Thursday, May 20, 2010


The other day I had a cheerful chat with our local butcher up here on the mountain. That’s nothing new - I love butchers! They are a special, unique breed of humans.

When I took over the management of the resort on Hinchinbrook Island all the resort’s goods came from either Brisbane or Townsville. It didn’t require too many brains to realise that situation to be illogical and inconvenient. Being a keen supporter of local businesses, I approached the traders in the sleepy township of Cardwell across the waters from the island with the suggestion I purchase the resort’s livery from them. My idea was welcomed with open arms.

From the butcher to the hardware store, to the supermarket and all others in between, they were more than willing to oblige; happily promising to supply me with everything I needed, from paint brushes to kidney beans! To everyone’s mutual satisfaction, structures were quickly set into place. It was a two-way street (or waterway)! Cardwell benefited from the deal. In return, the townsfolk willingly spread the “good word” about the resort, so the resort reaped the rewards from “word of mouth” as many visitors followed the Yellow Brick Road from Cardwell across Missionary Bay to the island. It was a convenient and fruitful arrangement for all parties concerned.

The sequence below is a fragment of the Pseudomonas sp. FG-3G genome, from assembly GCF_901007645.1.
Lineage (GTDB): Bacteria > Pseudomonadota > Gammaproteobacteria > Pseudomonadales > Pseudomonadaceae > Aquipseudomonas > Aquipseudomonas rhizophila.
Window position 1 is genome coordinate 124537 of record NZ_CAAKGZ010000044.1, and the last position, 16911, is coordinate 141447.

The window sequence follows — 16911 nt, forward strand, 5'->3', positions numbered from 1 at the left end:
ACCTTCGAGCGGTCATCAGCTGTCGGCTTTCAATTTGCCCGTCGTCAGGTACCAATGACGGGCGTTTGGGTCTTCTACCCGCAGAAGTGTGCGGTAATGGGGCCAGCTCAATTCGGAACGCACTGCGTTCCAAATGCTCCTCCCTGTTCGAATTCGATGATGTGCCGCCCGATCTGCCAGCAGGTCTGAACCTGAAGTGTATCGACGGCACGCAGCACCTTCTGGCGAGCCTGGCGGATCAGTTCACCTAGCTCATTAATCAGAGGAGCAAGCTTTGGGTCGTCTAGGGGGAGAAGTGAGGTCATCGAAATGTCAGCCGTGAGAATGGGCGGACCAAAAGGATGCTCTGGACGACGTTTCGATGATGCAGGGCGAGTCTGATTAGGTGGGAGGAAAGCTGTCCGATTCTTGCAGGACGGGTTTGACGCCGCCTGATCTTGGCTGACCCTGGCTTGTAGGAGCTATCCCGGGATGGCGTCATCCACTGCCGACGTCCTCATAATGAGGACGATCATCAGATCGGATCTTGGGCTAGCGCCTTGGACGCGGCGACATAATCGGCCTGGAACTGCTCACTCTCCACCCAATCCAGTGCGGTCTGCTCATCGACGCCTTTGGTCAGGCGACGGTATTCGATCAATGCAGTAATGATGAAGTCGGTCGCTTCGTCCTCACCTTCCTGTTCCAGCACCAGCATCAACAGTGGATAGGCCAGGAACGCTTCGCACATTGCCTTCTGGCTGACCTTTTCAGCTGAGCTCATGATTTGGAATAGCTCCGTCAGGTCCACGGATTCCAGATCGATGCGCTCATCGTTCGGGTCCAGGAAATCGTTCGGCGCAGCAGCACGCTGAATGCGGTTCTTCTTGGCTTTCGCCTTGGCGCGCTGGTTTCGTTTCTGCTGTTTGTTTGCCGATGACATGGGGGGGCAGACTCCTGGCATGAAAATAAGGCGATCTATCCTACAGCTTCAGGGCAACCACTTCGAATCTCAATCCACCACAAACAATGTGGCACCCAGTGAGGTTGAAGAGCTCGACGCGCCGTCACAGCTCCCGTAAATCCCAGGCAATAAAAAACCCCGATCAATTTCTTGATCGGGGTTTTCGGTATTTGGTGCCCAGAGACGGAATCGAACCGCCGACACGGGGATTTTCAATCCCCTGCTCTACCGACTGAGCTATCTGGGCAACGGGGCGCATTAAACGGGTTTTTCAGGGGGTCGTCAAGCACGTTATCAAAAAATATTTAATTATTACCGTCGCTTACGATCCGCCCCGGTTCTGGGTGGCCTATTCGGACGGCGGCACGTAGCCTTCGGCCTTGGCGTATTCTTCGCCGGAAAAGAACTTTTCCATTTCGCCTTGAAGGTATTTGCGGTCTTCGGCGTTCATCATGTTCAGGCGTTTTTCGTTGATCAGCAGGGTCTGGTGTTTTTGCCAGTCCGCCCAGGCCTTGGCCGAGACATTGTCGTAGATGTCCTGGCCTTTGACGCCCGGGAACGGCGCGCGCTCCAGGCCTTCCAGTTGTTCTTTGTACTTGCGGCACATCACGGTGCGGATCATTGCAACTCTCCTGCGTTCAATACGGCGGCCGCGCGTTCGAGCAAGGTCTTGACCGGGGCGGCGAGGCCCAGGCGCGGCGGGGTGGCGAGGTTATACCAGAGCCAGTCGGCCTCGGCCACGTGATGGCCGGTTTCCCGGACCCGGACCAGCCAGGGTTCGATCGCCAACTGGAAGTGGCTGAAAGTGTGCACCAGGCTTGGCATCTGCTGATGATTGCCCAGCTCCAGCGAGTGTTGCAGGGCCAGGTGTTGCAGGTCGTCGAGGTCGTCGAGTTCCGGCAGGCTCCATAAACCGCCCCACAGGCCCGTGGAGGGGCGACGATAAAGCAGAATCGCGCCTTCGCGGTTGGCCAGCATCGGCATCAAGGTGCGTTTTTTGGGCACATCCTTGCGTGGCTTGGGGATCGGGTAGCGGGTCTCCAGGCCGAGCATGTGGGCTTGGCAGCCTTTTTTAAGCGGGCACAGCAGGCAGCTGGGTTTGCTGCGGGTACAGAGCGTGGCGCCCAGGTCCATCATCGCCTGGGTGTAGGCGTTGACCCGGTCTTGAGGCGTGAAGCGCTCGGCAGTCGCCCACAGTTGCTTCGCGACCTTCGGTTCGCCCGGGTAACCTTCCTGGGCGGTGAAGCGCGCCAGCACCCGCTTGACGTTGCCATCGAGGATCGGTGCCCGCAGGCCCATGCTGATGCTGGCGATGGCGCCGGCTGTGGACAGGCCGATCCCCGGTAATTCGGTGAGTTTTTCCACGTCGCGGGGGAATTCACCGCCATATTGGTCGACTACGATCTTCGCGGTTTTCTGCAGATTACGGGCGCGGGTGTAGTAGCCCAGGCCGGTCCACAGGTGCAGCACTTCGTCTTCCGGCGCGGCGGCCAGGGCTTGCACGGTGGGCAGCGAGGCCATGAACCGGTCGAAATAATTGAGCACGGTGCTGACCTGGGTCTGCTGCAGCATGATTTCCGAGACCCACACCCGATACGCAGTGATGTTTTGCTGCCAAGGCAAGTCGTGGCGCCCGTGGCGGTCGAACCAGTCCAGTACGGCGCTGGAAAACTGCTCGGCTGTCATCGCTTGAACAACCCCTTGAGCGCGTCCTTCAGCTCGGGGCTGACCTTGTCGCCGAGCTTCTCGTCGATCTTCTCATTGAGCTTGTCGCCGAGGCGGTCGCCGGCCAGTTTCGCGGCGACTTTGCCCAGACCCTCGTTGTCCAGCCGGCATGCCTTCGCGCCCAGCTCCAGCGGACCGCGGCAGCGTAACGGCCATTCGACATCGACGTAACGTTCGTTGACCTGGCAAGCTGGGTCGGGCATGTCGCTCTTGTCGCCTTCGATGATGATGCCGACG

The Cardwell butcher who gave exemplary service even at a moment’s notice was all heart. I’ve found that to be true of our butcher up here on the hill, too. A number of times I’ve asked for something special, or for them to attend to a special chore for me. Not once have they hesitated or let me down, ever willing to bend over backwards with continuous smiles on their faces. How do they do that? Butchers are so flexible! They could be competition gymnasts!

All it takes is a little commonsense….the more we shop locally, the more prices can be held at bay or lowered! That’s better than a kick in the kidneys - simple mathematics really! It’s tripe to think the grass is greener elsewhere!

I know a lot of folk don't like offal - they think its awful.....but the following recipes are for those who think offal is awfully nice....and that's the offal truth!

Tripe Italianne: Cut 1.5kg boiled tripe into thin strips. Put 1 chopped onion, 1 chopped carrot, 1 stick celery, chopped and 1-2 finely-chopped garlic cloves into pan; add 30g butter; fry well; add 2tbls extra virgin olive oil and tripe. When golden, add 500g chopped, peeled tomatoes, chopped basil and chopped spring onion; season. Reduce sauce over low heat; sprinkle with parmesan; serve with cannellini beans.

Crispy Sweetbreads: Soak 450g sweetbreads 2 hours in cold water; drain; place in saucepan; cover with fresh water; add 1tsp salt. Slowly bring to boil; drain. Remove membrane without tearing sweetbreads. Rinse pan; add sweetbreads, crumbled chicken stock cube and water to cover; simmer gently 15-20mins until tender. Drain; chill. Cut large sweetbreads in half at an angle, leaving smaller ones whole; coat in beaten egg; roll in fresh breadcrumbs. Melt butter in pan; fry sweetbreads gently until browned. Serve with bacon and lemon wedges.